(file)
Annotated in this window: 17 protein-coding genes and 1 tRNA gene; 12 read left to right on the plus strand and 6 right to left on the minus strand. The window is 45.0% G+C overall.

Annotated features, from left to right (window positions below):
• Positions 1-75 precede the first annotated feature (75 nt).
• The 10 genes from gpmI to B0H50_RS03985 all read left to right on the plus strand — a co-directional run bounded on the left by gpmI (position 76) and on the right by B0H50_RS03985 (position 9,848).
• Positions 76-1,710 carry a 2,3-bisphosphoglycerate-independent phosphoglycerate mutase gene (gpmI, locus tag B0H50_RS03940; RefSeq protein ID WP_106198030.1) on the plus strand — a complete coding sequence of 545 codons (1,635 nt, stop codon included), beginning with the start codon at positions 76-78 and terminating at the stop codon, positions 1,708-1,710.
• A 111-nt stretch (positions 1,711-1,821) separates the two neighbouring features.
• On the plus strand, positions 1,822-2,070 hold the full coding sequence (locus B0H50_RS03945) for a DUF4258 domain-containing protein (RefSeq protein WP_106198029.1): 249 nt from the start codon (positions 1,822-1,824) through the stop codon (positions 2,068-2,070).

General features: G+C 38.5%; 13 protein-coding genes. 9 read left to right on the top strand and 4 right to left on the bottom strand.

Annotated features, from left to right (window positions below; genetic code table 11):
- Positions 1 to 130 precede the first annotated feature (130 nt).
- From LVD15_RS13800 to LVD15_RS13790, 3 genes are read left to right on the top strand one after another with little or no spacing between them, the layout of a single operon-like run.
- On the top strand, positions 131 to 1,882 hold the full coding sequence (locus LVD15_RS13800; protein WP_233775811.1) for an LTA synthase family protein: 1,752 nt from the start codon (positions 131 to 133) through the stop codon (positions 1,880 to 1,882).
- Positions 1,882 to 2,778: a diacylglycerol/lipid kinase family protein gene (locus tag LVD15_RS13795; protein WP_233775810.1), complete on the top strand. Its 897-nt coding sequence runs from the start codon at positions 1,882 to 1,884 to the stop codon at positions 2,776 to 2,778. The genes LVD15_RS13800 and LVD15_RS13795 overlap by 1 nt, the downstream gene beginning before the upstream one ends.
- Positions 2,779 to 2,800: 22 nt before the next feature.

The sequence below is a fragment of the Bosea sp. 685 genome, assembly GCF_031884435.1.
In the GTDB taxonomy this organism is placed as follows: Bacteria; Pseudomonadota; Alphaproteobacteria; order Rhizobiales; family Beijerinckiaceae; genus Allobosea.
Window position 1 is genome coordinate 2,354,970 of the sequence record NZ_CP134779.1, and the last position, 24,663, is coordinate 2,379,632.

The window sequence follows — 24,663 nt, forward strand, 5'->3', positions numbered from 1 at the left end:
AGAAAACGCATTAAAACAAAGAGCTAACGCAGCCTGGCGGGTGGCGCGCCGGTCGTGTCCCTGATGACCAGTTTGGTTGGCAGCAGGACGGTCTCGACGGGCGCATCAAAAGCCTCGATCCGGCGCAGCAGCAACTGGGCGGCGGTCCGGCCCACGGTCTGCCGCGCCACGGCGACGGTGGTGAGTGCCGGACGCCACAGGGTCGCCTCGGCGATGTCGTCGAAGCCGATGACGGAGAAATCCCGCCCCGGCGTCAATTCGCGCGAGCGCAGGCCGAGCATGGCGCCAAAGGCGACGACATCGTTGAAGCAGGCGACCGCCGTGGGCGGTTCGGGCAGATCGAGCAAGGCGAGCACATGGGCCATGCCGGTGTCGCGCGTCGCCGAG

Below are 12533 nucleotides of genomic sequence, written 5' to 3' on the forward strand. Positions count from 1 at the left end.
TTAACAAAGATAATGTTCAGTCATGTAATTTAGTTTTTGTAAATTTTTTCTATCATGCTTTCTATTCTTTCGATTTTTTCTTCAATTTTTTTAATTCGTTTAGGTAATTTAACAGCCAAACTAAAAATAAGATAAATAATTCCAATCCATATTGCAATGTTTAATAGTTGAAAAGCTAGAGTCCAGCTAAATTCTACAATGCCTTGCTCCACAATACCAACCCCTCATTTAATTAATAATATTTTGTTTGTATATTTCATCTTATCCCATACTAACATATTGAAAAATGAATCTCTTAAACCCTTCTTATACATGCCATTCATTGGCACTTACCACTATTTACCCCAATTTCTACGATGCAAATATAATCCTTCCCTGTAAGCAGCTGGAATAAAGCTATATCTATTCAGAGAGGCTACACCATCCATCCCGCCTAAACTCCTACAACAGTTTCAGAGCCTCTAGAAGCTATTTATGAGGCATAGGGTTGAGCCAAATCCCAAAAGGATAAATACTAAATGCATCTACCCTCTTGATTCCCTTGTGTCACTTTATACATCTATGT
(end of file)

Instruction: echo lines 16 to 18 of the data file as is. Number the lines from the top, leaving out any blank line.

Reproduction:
In the GTDB taxonomy this organism is placed as follows: Bacteria; Pseudomonadota; Alphaproteobacteria; order Rhizobiales; family Beijerinckiaceae; genus Allobosea.
Window position 1 is genome coordinate 2,354,970 of the sequence record NZ_CP134779.1, and the last position, 24,663, is coordinate 2,379,632.

The window sequence follows — 24,663 nt, forward strand, 5'->3', positions numbered from 1 at the left end: